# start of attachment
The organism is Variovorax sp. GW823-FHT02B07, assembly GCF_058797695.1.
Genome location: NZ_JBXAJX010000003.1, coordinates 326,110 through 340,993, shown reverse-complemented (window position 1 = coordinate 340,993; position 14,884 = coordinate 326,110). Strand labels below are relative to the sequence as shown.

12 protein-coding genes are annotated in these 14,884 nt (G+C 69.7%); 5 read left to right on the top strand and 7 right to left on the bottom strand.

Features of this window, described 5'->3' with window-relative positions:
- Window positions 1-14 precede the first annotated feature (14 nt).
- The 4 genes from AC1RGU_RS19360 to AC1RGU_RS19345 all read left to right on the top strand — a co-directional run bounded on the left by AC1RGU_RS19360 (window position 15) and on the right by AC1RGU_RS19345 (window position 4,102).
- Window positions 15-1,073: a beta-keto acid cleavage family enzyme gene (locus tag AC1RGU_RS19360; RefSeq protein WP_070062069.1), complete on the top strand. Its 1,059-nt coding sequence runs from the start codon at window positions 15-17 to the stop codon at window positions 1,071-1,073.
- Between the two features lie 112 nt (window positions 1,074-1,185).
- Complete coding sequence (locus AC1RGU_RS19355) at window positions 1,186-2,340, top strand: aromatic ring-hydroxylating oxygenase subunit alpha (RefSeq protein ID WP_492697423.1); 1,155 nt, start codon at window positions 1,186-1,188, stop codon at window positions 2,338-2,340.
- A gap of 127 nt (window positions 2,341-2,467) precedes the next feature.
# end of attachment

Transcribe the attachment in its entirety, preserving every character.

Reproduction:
The organism is Variovorax sp. GW823-FHT02B07, assembly GCF_058797695.1.
Genome location: NZ_JBXAJX010000003.1, coordinates 326,110 through 340,993, shown reverse-complemented (window position 1 = coordinate 340,993; position 14,884 = coordinate 326,110). Strand labels below are relative to the sequence as shown.

12 protein-coding genes are annotated in these 14,884 nt (G+C 69.7%); 5 read left to right on the top strand and 7 right to left on the bottom strand.

Features of this window, described 5'->3' with window-relative positions:
- Window positions 1-14 precede the first annotated feature (14 nt).
- The 4 genes from AC1RGU_RS19360 to AC1RGU_RS19345 all read left to right on the top strand — a co-directional run bounded on the left by AC1RGU_RS19360 (window position 15) and on the right by AC1RGU_RS19345 (window position 4,102).
- Window positions 15-1,073: a beta-keto acid cleavage family enzyme gene (locus tag AC1RGU_RS19360; RefSeq protein WP_070062069.1), complete on the top strand. Its 1,059-nt coding sequence runs from the start codon at window positions 15-17 to the stop codon at window positions 1,071-1,073.
- Between the two features lie 112 nt (window positions 1,074-1,185).
- Complete coding sequence (locus AC1RGU_RS19355) at window positions 1,186-2,340, top strand: aromatic ring-hydroxylating oxygenase subunit alpha (RefSeq protein ID WP_492697423.1); 1,155 nt, start codon at window positions 1,186-1,188, stop codon at window positions 2,338-2,340.
- A gap of 127 nt (window positions 2,341-2,467) precedes the next feature.